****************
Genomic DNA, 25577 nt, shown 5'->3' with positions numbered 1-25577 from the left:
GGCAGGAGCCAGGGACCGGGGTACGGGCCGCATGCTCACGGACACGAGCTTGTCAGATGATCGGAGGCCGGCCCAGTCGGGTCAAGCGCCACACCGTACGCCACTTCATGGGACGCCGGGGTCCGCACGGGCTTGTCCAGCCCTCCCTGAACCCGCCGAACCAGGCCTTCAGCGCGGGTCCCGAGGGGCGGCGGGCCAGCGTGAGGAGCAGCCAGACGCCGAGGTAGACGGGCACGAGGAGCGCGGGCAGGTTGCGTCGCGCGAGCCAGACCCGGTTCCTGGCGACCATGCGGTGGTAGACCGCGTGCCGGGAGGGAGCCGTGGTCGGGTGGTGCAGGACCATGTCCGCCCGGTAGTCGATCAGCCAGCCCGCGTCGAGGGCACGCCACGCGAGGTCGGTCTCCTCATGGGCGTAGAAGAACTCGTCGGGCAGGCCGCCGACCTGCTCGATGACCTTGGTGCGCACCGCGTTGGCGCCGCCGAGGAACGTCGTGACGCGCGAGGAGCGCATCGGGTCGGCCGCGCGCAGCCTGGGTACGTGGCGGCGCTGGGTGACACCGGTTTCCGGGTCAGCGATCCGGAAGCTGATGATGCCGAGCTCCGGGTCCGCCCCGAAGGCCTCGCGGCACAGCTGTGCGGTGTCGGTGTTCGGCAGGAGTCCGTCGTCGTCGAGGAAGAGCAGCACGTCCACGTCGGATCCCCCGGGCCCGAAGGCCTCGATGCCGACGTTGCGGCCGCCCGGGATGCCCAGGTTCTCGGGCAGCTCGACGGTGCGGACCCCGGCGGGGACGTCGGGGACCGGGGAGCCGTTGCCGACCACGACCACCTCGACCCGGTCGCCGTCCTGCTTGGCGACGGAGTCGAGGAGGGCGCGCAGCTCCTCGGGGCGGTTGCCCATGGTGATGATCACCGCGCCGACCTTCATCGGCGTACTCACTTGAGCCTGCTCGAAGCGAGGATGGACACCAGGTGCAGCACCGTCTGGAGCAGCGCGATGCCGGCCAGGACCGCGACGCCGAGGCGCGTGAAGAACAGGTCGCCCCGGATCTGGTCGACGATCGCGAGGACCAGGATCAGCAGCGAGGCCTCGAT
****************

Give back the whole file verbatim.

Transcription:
Genomic DNA, 25577 nt, shown 5'->3' with positions numbered 1-25577 from the left:
GGCAGGAGCCAGGGACCGGGGTACGGGCCGCATGCTCACGGACACGAGCTTGTCAGATGATCGGAGGCCGGCCCAGTCGGGTCAAGCGCCACACCGTACGCCACTTCATGGGACGCCGGGGTCCGCACGGGCTTGTCCAGCCCTCCCTGAACCCGCCGAACCAGGCCTTCAGCGCGGGTCCCGAGGGGCGGCGGGCCAGCGTGAGGAGCAGCCAGACGCCGAGGTAGACGGGCACGAGGAGCGCGGGCAGGTTGCGTCGCGCGAGCCAGACCCGGTTCCTGGCGACCATGCGGTGGTAGACCGCGTGCCGGGAGGGAGCCGTGGTCGGGTGGTGCAGGACCATGTCCGCCCGGTAGTCGATCAGCCAGCCCGCGTCGAGGGCACGCCACGCGAGGTCGGTCTCCTCATGGGCGTAGAAGAACTCGTCGGGCAGGCCGCCGACCTGCTCGATGACCTTGGTGCGCACCGCGTTGGCGCCGCCGAGGAACGTCGTGACGCGCGAGGAGCGCATCGGGTCGGCCGCGCGCAGCCTGGGTACGTGGCGGCGCTGGGTGACACCGGTTTCCGGGTCAGCGATCCGGAAGCTGATGATGCCGAGCTCCGGGTCCGCCCCGAAGGCCTCGCGGCACAGCTGTGCGGTGTCGGTGTTCGGCAGGAGTCCGTCGTCGTCGAGGAAGAGCAGCACGTCCACGTCGGATCCCCCGGGCCCGAAGGCCTCGATGCCGACGTTGCGGCCGCCCGGGATGCCCAGGTTCTCGGGCAGCTCGACGGTGCGGACCCCGGCGGGGACGTCGGGGACCGGGGAGCCGTTGCCGACCACGACCACCTCGACCCGGTCGCCGTCCTGCTTGGCGACGGAGTCGAGGAGGGCGCGCAGCTCCTCGGGGCGGTTGCCCATGGTGATGATCACCGCGCCGACCTTCATCGGCGTACTCACTTGAGCCTGCTCGAAGCGAGGATGGACACCAGGTGCAGCACCGTCTGGAGCAGCGCGATGCCGGCCAGGACCGCGACGCCGAGGCGCGTGAAGAACAGGTCGCCCCGGATCTGGTCGACGATCGCGAGGACCAGGATCAGCAGCGAGGCCTCGAT